DEAR DR. ROACH: I am a 35-year-old white male who was a drug addict from the age of 14 until 32. You name it, I took it. About three years ago, I quit drugs and have lived a healthy lifestyle since. I do not drink alcohol, and I smoke one or two cigarettes a day. Three years ago, I was tested for hepatitis and was told the results were negative. About two weeks ago, I was tested and found to have hepatitis C. The results were “HCV RNA Quantitative real time PCR 8010 (high) and log 3.90 (high).” These results were given to me by a nurse without explanation other than to see a specialist. Further physician visits were denied by my insurance. I have no idea what this means, or what I need to do. I have no symptoms or discomfort at this time. What happens if this condition goes untreated? — Anon.
ANSWER: First of all, congratulations on quitting almost everything. That was the best thing you could have done for your health.
Now you have to deal with a complication of drug use, particularly injection drug use: hepatitis C. Hepatitis C is a slow-acting virus that affects the liver. The course of hepatitis C is variable. Some people have a very aggressive virus, which without treatment can cause permanent liver damage, ultimately leading to cirrhosis and sometimes cancer of the liver. Others have a much more benign course with no evidence of liver damage, even after many years with the virus.
Your viral load, a measure of how much virus is in the blood, is fairly low. However, you absolutely should still go see a specialist. This is usually a hepatologist or infectious disease doctor, who has special expertise in treating hepatitis C. They will do additional blood testing, and probably a noninvasive scan of the liver to look for fibrosis, to determine whether there has been damage and the urgency of treatment.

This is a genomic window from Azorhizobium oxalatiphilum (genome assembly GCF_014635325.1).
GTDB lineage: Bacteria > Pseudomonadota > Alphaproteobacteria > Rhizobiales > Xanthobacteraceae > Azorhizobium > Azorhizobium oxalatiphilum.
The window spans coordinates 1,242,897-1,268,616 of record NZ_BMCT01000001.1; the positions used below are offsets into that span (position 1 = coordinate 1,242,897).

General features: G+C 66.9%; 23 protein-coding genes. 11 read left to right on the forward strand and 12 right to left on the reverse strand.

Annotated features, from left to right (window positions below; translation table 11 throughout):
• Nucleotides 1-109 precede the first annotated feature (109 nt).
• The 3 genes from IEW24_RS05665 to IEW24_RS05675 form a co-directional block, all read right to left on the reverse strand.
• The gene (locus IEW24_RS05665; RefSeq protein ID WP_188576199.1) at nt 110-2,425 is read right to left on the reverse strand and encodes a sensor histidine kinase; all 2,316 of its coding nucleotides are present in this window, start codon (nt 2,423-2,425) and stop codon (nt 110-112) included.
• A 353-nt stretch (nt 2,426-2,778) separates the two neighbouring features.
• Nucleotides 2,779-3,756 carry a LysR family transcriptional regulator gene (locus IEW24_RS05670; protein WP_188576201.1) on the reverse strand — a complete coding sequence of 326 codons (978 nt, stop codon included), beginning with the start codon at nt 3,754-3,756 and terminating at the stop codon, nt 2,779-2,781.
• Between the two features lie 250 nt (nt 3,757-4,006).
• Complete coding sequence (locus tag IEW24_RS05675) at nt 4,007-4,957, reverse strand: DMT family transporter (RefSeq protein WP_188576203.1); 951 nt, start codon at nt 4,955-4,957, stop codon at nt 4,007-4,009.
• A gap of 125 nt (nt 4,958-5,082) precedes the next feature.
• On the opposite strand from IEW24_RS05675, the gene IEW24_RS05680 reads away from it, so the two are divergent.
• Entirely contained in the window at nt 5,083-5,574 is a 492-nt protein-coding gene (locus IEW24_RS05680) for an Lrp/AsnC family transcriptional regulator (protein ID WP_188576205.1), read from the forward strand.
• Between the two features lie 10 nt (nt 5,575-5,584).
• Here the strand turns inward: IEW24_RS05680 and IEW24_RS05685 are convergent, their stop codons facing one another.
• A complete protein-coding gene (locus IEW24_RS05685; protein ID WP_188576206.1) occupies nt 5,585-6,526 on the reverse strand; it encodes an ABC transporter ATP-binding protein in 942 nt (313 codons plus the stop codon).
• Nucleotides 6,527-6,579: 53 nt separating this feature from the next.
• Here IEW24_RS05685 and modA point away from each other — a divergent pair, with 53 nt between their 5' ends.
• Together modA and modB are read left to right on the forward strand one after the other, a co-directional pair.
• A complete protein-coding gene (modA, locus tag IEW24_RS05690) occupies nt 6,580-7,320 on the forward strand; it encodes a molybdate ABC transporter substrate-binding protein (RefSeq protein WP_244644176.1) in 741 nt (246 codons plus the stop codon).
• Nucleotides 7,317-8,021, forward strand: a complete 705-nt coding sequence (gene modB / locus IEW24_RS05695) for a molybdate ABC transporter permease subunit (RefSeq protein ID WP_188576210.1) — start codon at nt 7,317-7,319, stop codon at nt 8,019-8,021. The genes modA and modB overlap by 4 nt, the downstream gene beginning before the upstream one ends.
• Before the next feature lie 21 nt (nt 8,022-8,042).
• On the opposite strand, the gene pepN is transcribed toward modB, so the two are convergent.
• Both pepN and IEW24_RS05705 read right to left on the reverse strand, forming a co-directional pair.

Treatment for hepatitis C is so good now (97 percent or more effective) and the side effects of the new drugs are so mild that most experts treat someone with even very benign disease. Treatment courses are sometimes shorter for people with mild disease and without scarring of the liver.
Your insurance company is absolutely in the wrong to deny a visit with the specialist, and that decision needs to be appealed, preferably by your primary care doctor. In the meantime, continue to avoid alcohol, and do not take more than six regular strength (or four extra strength) Tylenol a day. You also should be sure to have immunizations to hepatitis A and B, if you are not already immune.
DEAR DR. ROACH: I’m an 82-year-old woman experiencing mucus in my rectal area. What causes this? — M.C.
ANSWER: The cells lining the rectum normally make small amounts of mucus to help a bowel movement pass easily. Large amounts may be seen in people with irritable bowel syndrome, rectal fissures or prolapse, or a rectal ulcer, among others. This is something to discuss with your doctor the next time you visit. An exam will be able to identify most of the serious causes.
Dr. Roach regrets that he is unable to answer individual questions, but will incorporate them in the column whenever possible. Readers may email questions to ToYourGoodHealth@med.cornell.edu.
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